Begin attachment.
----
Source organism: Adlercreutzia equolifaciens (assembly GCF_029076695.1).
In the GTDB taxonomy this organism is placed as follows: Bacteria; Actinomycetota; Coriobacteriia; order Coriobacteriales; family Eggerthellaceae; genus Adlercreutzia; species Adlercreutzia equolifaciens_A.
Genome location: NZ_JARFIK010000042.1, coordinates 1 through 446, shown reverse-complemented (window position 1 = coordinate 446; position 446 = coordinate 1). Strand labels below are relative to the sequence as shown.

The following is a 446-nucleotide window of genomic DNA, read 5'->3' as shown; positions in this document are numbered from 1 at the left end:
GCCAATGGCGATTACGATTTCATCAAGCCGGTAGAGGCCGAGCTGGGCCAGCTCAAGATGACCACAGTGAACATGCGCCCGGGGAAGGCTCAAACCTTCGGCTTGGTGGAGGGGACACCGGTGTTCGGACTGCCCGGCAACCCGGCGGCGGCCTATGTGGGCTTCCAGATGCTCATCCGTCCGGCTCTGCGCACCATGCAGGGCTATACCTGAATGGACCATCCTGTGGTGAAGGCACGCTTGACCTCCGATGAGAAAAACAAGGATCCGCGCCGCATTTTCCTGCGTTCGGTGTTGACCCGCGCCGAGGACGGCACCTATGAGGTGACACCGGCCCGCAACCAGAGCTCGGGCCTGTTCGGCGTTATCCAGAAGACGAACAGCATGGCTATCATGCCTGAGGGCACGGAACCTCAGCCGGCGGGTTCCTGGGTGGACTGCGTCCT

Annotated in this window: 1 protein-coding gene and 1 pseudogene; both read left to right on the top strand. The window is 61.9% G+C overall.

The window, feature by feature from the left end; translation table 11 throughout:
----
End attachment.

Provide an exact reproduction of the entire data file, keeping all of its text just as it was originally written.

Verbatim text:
Source organism: Adlercreutzia equolifaciens (assembly GCF_029076695.1).
In the GTDB taxonomy this organism is placed as follows: Bacteria; Actinomycetota; Coriobacteriia; order Coriobacteriales; family Eggerthellaceae; genus Adlercreutzia; species Adlercreutzia equolifaciens_A.
Genome location: NZ_JARFIK010000042.1, coordinates 1 through 446, shown reverse-complemented (window position 1 = coordinate 446; position 446 = coordinate 1). Strand labels below are relative to the sequence as shown.

The following is a 446-nucleotide window of genomic DNA, read 5'->3' as shown; positions in this document are numbered from 1 at the left end:
GCCAATGGCGATTACGATTTCATCAAGCCGGTAGAGGCCGAGCTGGGCCAGCTCAAGATGACCACAGTGAACATGCGCCCGGGGAAGGCTCAAACCTTCGGCTTGGTGGAGGGGACACCGGTGTTCGGACTGCCCGGCAACCCGGCGGCGGCCTATGTGGGCTTCCAGATGCTCATCCGTCCGGCTCTGCGCACCATGCAGGGCTATACCTGAATGGACCATCCTGTGGTGAAGGCACGCTTGACCTCCGATGAGAAAAACAAGGATCCGCGCCGCATTTTCCTGCGTTCGGTGTTGACCCGCGCCGAGGACGGCACCTATGAGGTGACACCGGCCCGCAACCAGAGCTCGGGCCTGTTCGGCGTTATCCAGAAGACGAACAGCATGGCTATCATGCCTGAGGGCACGGAACCTCAGCCGGCGGGTTCCTGGGTGGACTGCGTCCT

Annotated in this window: 1 protein-coding gene and 1 pseudogene; both read left to right on the top strand. The window is 61.9% G+C overall.

The window, feature by feature from the left end; translation table 11 throughout: